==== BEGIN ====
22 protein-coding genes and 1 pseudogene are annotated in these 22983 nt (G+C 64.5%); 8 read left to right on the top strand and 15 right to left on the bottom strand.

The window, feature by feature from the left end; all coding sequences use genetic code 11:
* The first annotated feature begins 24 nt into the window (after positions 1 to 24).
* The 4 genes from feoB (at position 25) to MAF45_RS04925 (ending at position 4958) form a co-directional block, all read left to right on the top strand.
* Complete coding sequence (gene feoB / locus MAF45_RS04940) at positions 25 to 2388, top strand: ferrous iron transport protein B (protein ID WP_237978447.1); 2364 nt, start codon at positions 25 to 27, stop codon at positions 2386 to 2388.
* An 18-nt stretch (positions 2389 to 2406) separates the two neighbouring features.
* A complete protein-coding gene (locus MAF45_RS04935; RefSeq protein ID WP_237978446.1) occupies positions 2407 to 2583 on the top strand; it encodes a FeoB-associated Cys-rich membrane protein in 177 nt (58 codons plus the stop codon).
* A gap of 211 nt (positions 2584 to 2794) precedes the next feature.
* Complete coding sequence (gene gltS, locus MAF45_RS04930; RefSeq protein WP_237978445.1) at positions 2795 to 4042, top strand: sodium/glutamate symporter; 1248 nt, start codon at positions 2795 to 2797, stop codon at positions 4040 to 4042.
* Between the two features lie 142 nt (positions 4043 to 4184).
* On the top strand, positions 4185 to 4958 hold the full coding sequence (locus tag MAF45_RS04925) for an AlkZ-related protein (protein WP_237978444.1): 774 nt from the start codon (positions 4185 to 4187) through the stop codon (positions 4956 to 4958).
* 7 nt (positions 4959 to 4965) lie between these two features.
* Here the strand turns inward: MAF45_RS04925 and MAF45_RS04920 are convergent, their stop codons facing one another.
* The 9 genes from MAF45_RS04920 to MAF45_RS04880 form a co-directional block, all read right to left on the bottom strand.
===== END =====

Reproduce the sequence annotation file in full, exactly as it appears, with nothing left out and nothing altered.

22 protein-coding genes and 1 pseudogene are annotated in these 22983 nt (G+C 64.5%); 8 read left to right on the top strand and 15 right to left on the bottom strand.

The window, feature by feature from the left end; all coding sequences use genetic code 11:
* The first annotated feature begins 24 nt into the window (after positions 1 to 24).
* The 4 genes from feoB (at position 25) to MAF45_RS04925 (ending at position 4958) form a co-directional block, all read left to right on the top strand.
* Complete coding sequence (gene feoB / locus MAF45_RS04940) at positions 25 to 2388, top strand: ferrous iron transport protein B (protein ID WP_237978447.1); 2364 nt, start codon at positions 25 to 27, stop codon at positions 2386 to 2388.
* An 18-nt stretch (positions 2389 to 2406) separates the two neighbouring features.
* A complete protein-coding gene (locus MAF45_RS04935; RefSeq protein ID WP_237978446.1) occupies positions 2407 to 2583 on the top strand; it encodes a FeoB-associated Cys-rich membrane protein in 177 nt (58 codons plus the stop codon).
* A gap of 211 nt (positions 2584 to 2794) precedes the next feature.
* Complete coding sequence (gene gltS, locus MAF45_RS04930; RefSeq protein WP_237978445.1) at positions 2795 to 4042, top strand: sodium/glutamate symporter; 1248 nt, start codon at positions 2795 to 2797, stop codon at positions 4040 to 4042.
* Between the two features lie 142 nt (positions 4043 to 4184).
* On the top strand, positions 4185 to 4958 hold the full coding sequence (locus tag MAF45_RS04925) for an AlkZ-related protein (protein WP_237978444.1): 774 nt from the start codon (positions 4185 to 4187) through the stop codon (positions 4956 to 4958).
* 7 nt (positions 4959 to 4965) lie between these two features.
* Here the strand turns inward: MAF45_RS04925 and MAF45_RS04920 are convergent, their stop codons facing one another.
* The 9 genes from MAF45_RS04920 to MAF45_RS04880 form a co-directional block, all read right to left on the bottom strand.